Rep. Luis Gutierrez (D-Ill.) told Post Politics’ Ed O’Keefe in a newly released interview that the House has more than enough GOP votes -- around 40 or 50 -- to pass comprehensive immigration reform if it were brought to a vote.
But Gutierrez said Republicans who support the idea are staying deliberately quiet to avoid a backlash from conservative activists.
“Some of them I’ve spoken to, and they say, ‘Love to do the activity with you, I want to be able to vote for it, I really don’t need to draw attention to myself at this point,’ but we can count on it,” Gutierrez said.
Gutierrez said that Obama asked him in 2009 to find him 40 or 50 Republicans who would sign on to a comprehensive immigration reform bill.
“If they asked me today, go find those 40 or 50 Republicans, I’d tell them I found them,” Gutierrez said. “I know where they’re at. They’re here. They’re present.”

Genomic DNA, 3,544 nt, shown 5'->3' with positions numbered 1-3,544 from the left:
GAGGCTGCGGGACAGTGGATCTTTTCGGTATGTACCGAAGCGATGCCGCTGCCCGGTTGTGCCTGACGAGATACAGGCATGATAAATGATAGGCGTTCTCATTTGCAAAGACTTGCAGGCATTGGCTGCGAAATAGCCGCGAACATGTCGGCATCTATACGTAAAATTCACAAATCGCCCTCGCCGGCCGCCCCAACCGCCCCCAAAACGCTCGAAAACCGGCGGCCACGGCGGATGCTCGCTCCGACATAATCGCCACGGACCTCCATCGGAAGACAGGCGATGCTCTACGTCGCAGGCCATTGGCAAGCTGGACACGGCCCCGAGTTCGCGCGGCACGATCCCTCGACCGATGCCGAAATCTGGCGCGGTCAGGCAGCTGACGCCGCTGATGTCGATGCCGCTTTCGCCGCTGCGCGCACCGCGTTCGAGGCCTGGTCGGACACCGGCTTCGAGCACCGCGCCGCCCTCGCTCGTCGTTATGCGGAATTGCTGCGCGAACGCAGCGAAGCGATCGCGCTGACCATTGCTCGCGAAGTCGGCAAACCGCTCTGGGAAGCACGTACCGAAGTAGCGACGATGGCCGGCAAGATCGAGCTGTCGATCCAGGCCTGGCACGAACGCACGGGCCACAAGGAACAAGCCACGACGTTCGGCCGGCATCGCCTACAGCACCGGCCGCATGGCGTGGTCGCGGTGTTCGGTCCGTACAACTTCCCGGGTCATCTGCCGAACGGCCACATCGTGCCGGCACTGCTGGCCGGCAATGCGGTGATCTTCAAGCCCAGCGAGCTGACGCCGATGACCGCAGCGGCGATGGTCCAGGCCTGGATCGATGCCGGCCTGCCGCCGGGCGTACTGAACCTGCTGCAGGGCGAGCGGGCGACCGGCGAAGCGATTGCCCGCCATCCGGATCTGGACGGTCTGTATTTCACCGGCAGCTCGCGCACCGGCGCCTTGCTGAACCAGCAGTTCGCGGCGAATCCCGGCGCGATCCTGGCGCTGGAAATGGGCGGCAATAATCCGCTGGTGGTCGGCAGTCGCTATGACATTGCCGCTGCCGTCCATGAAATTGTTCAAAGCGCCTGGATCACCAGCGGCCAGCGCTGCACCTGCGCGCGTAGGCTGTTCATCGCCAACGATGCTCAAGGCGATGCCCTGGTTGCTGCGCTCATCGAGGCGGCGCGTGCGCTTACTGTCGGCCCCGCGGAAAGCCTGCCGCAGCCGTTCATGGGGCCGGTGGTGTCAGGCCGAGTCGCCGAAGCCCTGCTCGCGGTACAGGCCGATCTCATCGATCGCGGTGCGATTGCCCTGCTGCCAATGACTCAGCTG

The reason the Senate-passed immigration bill hasn’t come to a vote in the House is because it doesn’t satisfy the so-called Hastert Rule – the practice of not bringing a bill to a vote unless a majority of the majority party’s members support it.
Rep. Tom Cole (R-Okla.), an ally of House Speaker John Boehner (R-Ohio), has even suggested that the Senate bill wouldn’t pass in the House if it was brought to a vote.
If Boehner didn't enforce the Hastert Rule -- something he has sworn he will do -- and all 201 House Democrats backed an immigration bill, the bill would need 17 Republicans to pass.
Gutierrez said he’s got the support of at least 195 House Democrats, which would mean the effort needs 23 Republicans to pass, minus the Hastert Rule.
House Republicans have instead moved forward with a more piecemeal approach to immigration reform, moving a number of bills that deal with border security and other issues.